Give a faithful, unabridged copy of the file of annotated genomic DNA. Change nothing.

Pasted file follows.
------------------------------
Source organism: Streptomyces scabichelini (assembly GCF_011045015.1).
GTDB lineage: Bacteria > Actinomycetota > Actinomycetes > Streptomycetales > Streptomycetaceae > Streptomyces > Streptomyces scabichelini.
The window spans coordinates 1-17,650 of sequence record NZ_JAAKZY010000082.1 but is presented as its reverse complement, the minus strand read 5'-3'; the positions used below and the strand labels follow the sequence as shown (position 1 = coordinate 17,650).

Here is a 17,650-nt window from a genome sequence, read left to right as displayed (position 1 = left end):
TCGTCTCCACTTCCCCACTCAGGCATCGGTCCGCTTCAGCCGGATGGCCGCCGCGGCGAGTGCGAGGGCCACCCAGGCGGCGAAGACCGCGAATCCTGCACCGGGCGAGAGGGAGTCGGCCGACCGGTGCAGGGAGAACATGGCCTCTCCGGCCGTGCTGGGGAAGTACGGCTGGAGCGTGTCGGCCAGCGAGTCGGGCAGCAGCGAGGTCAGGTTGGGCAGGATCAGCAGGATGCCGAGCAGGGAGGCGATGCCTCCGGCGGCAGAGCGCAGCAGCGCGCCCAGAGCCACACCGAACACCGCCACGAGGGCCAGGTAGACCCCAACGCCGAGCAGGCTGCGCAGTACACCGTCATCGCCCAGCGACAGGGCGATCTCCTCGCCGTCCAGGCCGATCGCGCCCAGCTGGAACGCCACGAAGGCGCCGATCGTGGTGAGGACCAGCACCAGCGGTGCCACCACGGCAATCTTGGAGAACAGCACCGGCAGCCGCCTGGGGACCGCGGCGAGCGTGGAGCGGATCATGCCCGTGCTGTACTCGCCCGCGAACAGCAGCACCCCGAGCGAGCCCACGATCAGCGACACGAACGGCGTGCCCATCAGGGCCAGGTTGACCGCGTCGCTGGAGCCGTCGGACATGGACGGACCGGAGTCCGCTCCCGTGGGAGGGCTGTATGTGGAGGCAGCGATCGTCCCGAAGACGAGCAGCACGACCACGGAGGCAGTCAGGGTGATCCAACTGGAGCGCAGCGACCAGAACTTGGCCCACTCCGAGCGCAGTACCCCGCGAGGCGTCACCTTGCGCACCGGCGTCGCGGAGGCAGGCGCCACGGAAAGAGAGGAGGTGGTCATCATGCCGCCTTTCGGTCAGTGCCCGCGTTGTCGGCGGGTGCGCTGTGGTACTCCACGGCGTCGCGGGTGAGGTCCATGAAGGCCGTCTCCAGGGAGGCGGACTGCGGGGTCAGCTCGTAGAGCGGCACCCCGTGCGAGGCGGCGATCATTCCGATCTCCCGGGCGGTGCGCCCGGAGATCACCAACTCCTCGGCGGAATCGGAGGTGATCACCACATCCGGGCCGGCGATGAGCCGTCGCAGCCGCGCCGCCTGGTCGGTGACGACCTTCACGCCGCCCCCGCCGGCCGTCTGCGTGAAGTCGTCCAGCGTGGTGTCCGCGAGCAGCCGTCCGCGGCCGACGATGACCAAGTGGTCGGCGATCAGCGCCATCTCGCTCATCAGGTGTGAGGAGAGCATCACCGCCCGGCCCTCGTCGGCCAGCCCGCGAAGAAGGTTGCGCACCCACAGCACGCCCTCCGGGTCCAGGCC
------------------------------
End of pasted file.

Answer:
Source organism: Streptomyces scabichelini (assembly GCF_011045015.1).
GTDB lineage: Bacteria > Actinomycetota > Actinomycetes > Streptomycetales > Streptomycetaceae > Streptomyces > Streptomyces scabichelini.
The window spans coordinates 1-17,650 of sequence record NZ_JAAKZY010000082.1 but is presented as its reverse complement, the minus strand read 5'-3'; the positions used below and the strand labels follow the sequence as shown (position 1 = coordinate 17,650).

Here is a 17,650-nt window from a genome sequence, read left to right as displayed (position 1 = left end):
TCGTCTCCACTTCCCCACTCAGGCATCGGTCCGCTTCAGCCGGATGGCCGCCGCGGCGAGTGCGAGGGCCACCCAGGCGGCGAAGACCGCGAATCCTGCACCGGGCGAGAGGGAGTCGGCCGACCGGTGCAGGGAGAACATGGCCTCTCCGGCCGTGCTGGGGAAGTACGGCTGGAGCGTGTCGGCCAGCGAGTCGGGCAGCAGCGAGGTCAGGTTGGGCAGGATCAGCAGGATGCCGAGCAGGGAGGCGATGCCTCCGGCGGCAGAGCGCAGCAGCGCGCCCAGAGCCACACCGAACACCGCCACGAGGGCCAGGTAGACCCCAACGCCGAGCAGGCTGCGCAGTACACCGTCATCGCCCAGCGACAGGGCGATCTCCTCGCCGTCCAGGCCGATCGCGCCCAGCTGGAACGCCACGAAGGCGCCGATCGTGGTGAGGACCAGCACCAGCGGTGCCACCACGGCAATCTTGGAGAACAGCACCGGCAGCCGCCTGGGGACCGCGGCGAGCGTGGAGCGGATCATGCCCGTGCTGTACTCGCCCGCGAACAGCAGCACCCCGAGCGAGCCCACGATCAGCGACACGAACGGCGTGCCCATCAGGGCCAGGTTGACCGCGTCGCTGGAGCCGTCGGACATGGACGGACCGGAGTCCGCTCCCGTGGGAGGGCTGTATGTGGAGGCAGCGATCGTCCCGAAGACGAGCAGCACGACCACGGAGGCAGTCAGGGTGATCCAACTGGAGCGCAGCGACCAGAACTTGGCCCACTCCGAGCGCAGTACCCCGCGAGGCGTCACCTTGCGCACCGGCGTCGCGGAGGCAGGCGCCACGGAAAGAGAGGAGGTGGTCATCATGCCGCCTTTCGGTCAGTGCCCGCGTTGTCGGCGGGTGCGCTGTGGTACTCCACGGCGTCGCGGGTGAGGTCCATGAAGGCCGTCTCCAGGGAGGCGGACTGCGGGGTCAGCTCGTAGAGCGGCACCCCGTGCGAGGCGGCGATCATTCCGATCTCCCGGGCGGTGCGCCCGGAGATCACCAACTCCTCGGCGGAATCGGAGGTGATCACCACATCCGGGCCGGCGATGAGCCGTCGCAGCCGCGCCGCCTGGTCGGTGACGACCTTCACGCCGCCCCCGCCGGCCGTCTGCGTGAAGTCGTCCAGCGTGGTGTCCGCGAGCAGCCGTCCGCGGCCGACGATGACCAAGTGGTCGGCGATCAGCGCCATCTCGCTCATCAGGTGTGAGGAGAGCATCACCGCCCGGCCCTCGTCGGCCAGCCCGCGAAGAAGGTTGCGCACCCACAGCACGCCCTCCGGGTCCAGGCC